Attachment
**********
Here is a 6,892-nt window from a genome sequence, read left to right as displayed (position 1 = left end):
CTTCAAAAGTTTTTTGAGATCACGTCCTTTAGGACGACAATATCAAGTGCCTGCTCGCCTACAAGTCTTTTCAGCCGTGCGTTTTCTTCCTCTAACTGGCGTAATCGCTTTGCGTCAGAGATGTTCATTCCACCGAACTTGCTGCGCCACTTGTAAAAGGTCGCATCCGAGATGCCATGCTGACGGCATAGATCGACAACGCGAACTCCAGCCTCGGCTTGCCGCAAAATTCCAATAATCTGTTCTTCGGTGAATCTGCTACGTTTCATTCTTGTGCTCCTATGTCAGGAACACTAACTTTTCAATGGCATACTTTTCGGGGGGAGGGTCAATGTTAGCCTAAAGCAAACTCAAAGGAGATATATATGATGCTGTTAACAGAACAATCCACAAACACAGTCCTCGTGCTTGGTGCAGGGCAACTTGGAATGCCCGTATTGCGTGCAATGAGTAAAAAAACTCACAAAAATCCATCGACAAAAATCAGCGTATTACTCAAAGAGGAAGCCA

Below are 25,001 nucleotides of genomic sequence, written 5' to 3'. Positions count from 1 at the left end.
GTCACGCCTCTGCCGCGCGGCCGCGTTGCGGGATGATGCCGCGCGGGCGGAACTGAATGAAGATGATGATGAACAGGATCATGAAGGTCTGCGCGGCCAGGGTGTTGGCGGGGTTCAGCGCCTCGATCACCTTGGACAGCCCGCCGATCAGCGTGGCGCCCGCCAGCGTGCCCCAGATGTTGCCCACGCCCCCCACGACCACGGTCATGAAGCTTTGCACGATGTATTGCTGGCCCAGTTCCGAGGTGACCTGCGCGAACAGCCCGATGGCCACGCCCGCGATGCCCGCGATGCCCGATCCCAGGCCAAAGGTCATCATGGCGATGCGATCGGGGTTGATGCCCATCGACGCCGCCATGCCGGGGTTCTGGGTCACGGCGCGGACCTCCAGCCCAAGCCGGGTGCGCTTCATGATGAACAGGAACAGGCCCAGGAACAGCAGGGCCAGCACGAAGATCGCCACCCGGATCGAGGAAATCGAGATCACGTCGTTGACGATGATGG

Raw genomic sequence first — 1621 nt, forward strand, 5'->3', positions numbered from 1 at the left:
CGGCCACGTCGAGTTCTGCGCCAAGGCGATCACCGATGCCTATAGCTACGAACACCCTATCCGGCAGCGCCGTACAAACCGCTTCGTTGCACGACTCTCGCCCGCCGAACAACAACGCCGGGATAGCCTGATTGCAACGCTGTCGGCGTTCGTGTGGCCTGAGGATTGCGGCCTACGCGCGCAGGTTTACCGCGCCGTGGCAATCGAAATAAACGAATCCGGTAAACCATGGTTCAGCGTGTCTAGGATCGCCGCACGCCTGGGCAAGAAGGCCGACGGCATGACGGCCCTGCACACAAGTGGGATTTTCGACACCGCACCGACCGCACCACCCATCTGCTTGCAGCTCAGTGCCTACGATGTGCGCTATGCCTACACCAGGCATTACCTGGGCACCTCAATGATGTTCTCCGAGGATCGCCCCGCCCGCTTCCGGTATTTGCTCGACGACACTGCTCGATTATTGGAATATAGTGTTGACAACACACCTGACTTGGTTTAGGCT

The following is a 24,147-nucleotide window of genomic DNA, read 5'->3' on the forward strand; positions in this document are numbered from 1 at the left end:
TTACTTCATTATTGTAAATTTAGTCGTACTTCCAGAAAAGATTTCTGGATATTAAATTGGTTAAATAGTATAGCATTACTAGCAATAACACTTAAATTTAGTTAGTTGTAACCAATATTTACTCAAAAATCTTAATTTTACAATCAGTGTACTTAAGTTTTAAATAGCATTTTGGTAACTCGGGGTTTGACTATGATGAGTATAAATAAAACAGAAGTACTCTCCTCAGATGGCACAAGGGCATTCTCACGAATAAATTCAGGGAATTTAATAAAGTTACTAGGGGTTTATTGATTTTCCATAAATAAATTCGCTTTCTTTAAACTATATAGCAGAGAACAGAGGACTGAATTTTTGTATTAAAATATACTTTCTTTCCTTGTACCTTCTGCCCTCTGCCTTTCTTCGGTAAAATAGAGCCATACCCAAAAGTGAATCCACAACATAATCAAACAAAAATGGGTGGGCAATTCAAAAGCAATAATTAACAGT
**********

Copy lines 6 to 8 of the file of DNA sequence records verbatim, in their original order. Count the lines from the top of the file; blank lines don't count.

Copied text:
CGGCCACGTCGAGTTCTGCGCCAAGGCGATCACCGATGCCTATAGCTACGAACACCCTATCCGGCAGCGCCGTACAAACCGCTTCGTTGCACGACTCTCGCCCGCCGAACAACAACGCCGGGATAGCCTGATTGCAACGCTGTCGGCGTTCGTGTGGCCTGAGGATTGCGGCCTACGCGCGCAGGTTTACCGCGCCGTGGCAATCGAAATAAACGAATCCGGTAAACCATGGTTCAGCGTGTCTAGGATCGCCGCACGCCTGGGCAAGAAGGCCGACGGCATGACGGCCCTGCACACAAGTGGGATTTTCGACACCGCACCGACCGCACCACCCATCTGCTTGCAGCTCAGTGCCTACGATGTGCGCTATGCCTACACCAGGCATTACCTGGGCACCTCAATGATGTTCTCCGAGGATCGCCCCGCCCGCTTCCGGTATTTGCTCGACGACACTGCTCGATTATTGGAATATAGTGTTGACAACACACCTGACTTGGTTTAGGCT

The following is a 24,147-nucleotide window of genomic DNA, read 5'->3' on the forward strand; positions in this document are numbered from 1 at the left end:
TTACTTCATTATTGTAAATTTAGTCGTACTTCCAGAAAAGATTTCTGGATATTAAATTGGTTAAATAGTATAGCATTACTAGCAATAACACTTAAATTTAGTTAGTTGTAACCAATATTTACTCAAAAATCTTAATTTTACAATCAGTGTACTTAAGTTTTAAATAGCATTTTGGTAACTCGGGGTTTGACTATGATGAGTATAAATAAAACAGAAGTACTCTCCTCAGATGGCACAAGGGCATTCTCACGAATAAATTCAGGGAATTTAATAAAGTTACTAGGGGTTTATTGATTTTCCATAAATAAATTCGCTTTCTTTAAACTATATAGCAGAGAACAGAGGACTGAATTTTTGTATTAAAATATACTTTCTTTCCTTGTACCTTCTGCCCTCTGCCTTTCTTCGGTAAAATAGAGCCATACCCAAAAGTGAATCCACAACATAATCAAACAAAAATGGGTGGGCAATTCAAAAGCAATAATTAACAGT